Barking Kitten

Fiction, musings on literature, food writing, and the occasional Friday cat blog. For lovers of serious literature, cooking, and eating.

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Close to forty. Not cool. Politically left. Atheist. Happily married. No kids.

Monday, September 18, 2006

When people are desperate to publish....

I have nothing but good things to say about Critical Mass, the National Book Critics Circle blog. I am also a huge fan of Rebecca Skloot's father, writer Floyd Skloot. But today's post about the "Sobol Award" sets off every alarm. Doubtless "Sobol" will receive many, many submission with the requisite $85 via paypal or credit card. Certainly any number of oft-rejected, would-be writers will hope fervently for good news.

I understand. A couple years ago I wrote a novel and was able to secure an agent, who sent my baby all over New York. As the rejections piled up, she'd say blithely "Oh, it'll get published." She was hardworking, honest, and kind, until the Wednesday before Thanksgiving 2004, when she telephoned to announce she was leaving agenting immediately for another position, entrusting my book to the senior agent.

The senior agent clearly wanted nothing do with me; she had not read the book and did not answer the two emails I sent her. When I wrote asking to excuse myself from her representation, she answered within ten minutes. She then mailed me a copy of my mss with a pile of rejection letters atop it.

I was crushed. Also confused. The book had been rejected by numerous houses, which was fine by me--my agent had yet to hit the indies or smaller publishers, where I frankly thought the work had a better chance. But what agent wants to take on an already tainted book by a nobody from the left coast?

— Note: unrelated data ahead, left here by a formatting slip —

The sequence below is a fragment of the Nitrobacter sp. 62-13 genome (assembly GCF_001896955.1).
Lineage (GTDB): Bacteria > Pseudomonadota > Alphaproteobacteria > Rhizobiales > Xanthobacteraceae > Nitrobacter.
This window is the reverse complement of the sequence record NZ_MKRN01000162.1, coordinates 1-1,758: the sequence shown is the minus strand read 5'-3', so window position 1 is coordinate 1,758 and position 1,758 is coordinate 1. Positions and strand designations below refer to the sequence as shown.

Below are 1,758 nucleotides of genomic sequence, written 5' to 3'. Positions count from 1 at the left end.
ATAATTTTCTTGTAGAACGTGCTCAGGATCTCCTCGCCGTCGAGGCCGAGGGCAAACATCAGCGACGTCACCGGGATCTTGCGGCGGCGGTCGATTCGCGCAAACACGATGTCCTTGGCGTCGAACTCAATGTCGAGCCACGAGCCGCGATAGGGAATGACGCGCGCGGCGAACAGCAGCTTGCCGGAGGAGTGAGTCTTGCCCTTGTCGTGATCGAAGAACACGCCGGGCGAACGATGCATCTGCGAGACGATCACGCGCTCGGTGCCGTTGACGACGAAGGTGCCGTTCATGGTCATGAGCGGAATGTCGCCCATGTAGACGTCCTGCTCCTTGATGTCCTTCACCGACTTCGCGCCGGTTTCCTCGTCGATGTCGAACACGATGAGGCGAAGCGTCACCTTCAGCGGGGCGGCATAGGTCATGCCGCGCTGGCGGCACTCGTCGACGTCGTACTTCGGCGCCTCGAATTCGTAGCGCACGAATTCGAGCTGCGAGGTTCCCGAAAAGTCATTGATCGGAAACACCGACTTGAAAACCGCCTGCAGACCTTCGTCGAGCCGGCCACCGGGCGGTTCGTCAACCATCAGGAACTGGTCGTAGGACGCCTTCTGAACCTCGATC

I submitted to a couple more agencies, interacted with some stunningly unprofessional people, looked around at what was getting published, and started putting the book up here. Along the way, I have had countless crises of faith about writing. On my worst days I tell myself I will stop making myself sick by age forty. Then I remember Julia Alvarez--first novelist at 43--or Janet Fitch, who slaved for twenty years before White Oleander got published--also in her forties.

I relate all this not to engender sympathy, but to say I completely understand the kind of desperation that would drive somebody to underwrite a "writing contest" with money better spent on books--the new Atwood is out tomorrow--or on lots and lots of stamps. You can query lots of publishers with $85 worth of stamps.

Keep on rocking in the free world.

Books, Publishing

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